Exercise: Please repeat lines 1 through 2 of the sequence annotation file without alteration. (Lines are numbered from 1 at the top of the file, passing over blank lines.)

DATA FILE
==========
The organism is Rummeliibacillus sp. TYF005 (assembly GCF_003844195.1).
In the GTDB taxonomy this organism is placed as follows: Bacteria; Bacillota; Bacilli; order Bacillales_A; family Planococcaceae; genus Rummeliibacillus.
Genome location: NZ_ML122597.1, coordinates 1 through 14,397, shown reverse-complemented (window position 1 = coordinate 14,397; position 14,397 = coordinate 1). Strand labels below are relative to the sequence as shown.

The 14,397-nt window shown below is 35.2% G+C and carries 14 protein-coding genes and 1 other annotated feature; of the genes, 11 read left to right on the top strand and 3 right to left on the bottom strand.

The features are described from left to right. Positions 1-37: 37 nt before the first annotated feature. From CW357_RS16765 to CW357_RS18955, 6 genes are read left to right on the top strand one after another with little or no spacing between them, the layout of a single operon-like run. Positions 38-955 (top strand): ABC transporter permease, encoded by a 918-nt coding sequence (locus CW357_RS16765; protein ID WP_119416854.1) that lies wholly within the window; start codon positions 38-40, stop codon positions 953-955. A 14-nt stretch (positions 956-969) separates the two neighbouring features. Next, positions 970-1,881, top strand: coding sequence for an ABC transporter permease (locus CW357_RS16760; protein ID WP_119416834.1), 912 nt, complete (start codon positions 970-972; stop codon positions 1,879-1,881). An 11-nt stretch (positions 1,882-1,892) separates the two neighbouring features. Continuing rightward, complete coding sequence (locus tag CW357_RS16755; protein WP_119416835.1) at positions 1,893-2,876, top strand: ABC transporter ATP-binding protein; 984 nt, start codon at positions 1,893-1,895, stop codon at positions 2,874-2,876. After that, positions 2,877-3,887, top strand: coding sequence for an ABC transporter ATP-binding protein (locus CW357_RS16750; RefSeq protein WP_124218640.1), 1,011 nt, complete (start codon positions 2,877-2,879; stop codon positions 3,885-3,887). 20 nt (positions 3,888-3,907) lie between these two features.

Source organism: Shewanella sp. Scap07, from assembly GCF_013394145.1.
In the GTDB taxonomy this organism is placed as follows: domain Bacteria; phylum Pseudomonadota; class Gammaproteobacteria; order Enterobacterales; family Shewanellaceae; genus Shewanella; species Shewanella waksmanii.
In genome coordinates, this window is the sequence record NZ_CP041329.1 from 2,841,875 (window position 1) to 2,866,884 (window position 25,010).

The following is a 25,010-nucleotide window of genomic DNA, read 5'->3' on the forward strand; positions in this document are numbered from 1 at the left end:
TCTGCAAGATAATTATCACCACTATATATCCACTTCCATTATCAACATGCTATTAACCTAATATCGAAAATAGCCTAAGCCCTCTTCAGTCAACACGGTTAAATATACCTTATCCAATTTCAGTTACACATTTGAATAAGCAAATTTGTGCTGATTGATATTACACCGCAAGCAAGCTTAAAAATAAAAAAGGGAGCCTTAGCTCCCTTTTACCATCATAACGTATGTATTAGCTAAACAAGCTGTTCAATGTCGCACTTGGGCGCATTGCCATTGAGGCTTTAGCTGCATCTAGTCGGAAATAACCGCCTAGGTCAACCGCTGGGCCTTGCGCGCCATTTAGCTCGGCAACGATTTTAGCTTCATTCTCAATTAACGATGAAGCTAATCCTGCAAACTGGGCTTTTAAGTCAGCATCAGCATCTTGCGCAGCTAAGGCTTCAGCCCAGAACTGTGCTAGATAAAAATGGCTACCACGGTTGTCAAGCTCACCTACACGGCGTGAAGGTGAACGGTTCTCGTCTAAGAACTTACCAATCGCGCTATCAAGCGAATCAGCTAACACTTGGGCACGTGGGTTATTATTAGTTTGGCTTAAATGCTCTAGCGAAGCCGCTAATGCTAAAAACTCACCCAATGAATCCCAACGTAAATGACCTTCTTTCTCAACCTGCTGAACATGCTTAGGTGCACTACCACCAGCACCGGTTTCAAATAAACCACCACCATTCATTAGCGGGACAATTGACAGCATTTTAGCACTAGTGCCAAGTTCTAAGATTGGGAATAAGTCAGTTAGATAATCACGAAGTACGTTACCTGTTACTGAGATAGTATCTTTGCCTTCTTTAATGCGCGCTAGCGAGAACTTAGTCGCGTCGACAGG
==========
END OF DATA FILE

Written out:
The organism is Rummeliibacillus sp. TYF005 (assembly GCF_003844195.1).
In the GTDB taxonomy this organism is placed as follows: Bacteria; Bacillota; Bacilli; order Bacillales_A; family Planococcaceae; genus Rummeliibacillus.